FCC Proposes Fine for Fox TV over Response to 'American Dad' Complaint

$25,000 fine not based on broadcast of controversial episode but on failure to supply FCC with requested information
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The FCC has proposed fining Fox TV Stations $25,000 for not providing it with all the information it sought from
the station group owner over the Jan. 3, 2010 episode of American Dad that drew over 100,000 indecency complaints.

The base fine for failing to respond fully is $4,000, but the FCC increased it five-fold, saying the alleged
offense was egregious and Fox has deep pockets. "Fox's ability to pay warrants the upward adjustment of the
forfeiture amount to serve as a deterrent to future misconduct," sid the FCC.

The fine is not for airing the show but against the group for not supplying a list of all the stations that aired the show and other information the FCC asked for. Fox counters that it did address all the substantive questions about the broadcast.

Saying it was a "courtesy" to Fox, the FCC supplied it with a copy of a complaint against Fox's KDFW(TV) Dallas,
but with the request for information on all of the stations that might have aired the show. Fox instead responded with information about KDFW's airing only, said the FCC, and did not provide ratings information for that market. Fox argued that the FCC needed to first produce the complaints from those other markets, according to the FCC.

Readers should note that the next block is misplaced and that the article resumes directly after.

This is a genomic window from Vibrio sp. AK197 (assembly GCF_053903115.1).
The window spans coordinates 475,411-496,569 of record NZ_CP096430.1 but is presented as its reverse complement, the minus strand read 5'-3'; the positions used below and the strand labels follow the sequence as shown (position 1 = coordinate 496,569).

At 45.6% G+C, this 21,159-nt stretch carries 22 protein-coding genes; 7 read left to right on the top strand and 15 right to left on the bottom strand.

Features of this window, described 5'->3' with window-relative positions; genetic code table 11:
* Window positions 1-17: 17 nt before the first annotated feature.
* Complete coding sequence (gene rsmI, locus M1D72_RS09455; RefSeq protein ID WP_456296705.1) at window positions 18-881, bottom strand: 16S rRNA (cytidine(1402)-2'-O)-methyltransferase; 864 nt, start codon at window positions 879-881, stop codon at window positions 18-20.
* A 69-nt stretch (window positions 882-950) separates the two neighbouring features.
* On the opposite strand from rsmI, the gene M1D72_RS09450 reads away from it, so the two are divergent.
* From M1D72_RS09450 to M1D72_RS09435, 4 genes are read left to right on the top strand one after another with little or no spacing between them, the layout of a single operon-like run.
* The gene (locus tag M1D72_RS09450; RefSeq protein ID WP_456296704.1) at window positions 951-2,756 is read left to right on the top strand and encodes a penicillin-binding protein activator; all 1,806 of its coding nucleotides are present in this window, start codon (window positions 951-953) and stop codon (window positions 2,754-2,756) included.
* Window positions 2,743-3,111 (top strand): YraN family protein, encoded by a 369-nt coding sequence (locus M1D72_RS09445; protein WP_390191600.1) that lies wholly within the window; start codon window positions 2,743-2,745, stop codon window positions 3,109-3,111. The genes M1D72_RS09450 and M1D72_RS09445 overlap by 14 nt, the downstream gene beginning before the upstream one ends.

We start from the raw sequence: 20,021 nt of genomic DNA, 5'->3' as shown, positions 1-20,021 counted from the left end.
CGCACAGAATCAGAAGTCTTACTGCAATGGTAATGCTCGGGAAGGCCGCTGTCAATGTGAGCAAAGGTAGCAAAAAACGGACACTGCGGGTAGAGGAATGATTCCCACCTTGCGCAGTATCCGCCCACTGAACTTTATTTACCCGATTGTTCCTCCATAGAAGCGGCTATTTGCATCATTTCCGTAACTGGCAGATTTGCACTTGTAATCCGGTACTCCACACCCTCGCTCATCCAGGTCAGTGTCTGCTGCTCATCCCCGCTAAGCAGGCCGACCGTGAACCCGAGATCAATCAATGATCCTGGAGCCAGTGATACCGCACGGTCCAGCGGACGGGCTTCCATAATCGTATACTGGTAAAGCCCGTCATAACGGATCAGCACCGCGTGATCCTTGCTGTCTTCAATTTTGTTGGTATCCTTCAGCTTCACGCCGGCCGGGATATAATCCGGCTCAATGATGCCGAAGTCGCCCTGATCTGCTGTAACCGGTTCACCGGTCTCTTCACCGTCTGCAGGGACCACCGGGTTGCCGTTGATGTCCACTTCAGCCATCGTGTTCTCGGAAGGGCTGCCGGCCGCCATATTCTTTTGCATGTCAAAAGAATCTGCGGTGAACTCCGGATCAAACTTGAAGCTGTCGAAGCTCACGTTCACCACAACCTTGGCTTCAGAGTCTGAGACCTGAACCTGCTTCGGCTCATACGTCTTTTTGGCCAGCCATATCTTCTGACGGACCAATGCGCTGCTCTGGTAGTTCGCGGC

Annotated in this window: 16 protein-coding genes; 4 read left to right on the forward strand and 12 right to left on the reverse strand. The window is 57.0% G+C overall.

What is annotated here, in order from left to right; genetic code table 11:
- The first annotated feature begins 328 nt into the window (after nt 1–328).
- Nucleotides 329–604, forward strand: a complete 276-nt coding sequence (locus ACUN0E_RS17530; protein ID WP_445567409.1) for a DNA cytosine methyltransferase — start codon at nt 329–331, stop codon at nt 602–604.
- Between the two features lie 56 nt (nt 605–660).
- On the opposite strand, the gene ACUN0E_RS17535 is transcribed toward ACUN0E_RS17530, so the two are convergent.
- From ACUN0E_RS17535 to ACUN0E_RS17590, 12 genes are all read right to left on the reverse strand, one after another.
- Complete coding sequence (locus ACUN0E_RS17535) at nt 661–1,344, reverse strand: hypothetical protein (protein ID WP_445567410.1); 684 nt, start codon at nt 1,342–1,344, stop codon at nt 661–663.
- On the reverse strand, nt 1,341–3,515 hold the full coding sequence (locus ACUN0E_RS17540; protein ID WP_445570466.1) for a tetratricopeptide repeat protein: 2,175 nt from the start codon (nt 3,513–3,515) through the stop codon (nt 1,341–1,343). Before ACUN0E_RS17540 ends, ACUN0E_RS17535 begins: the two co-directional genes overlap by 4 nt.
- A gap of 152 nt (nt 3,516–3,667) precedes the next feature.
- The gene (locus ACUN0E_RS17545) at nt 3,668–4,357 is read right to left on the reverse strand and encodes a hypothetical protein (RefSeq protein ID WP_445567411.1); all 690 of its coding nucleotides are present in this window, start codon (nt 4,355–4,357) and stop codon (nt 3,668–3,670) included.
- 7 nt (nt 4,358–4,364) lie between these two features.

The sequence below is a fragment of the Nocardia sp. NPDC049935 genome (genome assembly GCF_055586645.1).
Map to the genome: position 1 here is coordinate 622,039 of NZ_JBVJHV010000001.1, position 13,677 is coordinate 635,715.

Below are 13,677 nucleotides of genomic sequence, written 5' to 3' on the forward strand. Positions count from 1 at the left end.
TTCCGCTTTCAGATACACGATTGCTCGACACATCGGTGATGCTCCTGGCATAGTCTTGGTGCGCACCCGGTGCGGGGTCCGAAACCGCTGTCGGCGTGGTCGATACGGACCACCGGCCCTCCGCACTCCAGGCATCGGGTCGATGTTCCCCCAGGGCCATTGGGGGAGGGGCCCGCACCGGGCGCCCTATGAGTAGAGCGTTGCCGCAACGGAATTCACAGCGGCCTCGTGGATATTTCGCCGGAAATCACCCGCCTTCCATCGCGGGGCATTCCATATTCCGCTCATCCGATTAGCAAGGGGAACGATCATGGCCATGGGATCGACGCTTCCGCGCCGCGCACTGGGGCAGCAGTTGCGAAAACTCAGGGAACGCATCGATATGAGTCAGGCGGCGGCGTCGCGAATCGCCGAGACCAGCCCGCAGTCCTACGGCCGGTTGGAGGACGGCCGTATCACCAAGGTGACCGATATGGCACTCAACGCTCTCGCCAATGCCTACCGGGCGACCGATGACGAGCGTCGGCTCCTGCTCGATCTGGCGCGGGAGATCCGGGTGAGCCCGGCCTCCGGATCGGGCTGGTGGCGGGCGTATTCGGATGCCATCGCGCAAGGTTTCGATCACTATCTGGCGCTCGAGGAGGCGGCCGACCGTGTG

Fox argued that the information requests for group information on airings or parental guidelines was beyond the FCC's authority. The FCC disagreed, and said in its notice proposing the fine that "parties must comply with
Bureau orders even if they believe them to be outside the Commission's authority."

The FCC even suggested providing all the information might help Fox. It said that the full list of stations might allow some to be excluded from the investigation if the edited or chose not to air it.

But the commission also justified its request for information on all the stations by citing the "breadth and magnitude of the viewer complaints received."
"We are puzzled by the FCC's Notice of Apparent Liability (NAL) in light of the fact that we responded to all of
the questions related to the substance of the Letter of Inquiry (LOI)," Fox said in a statement. "We will respond
in greater detail to the Commission in due course."

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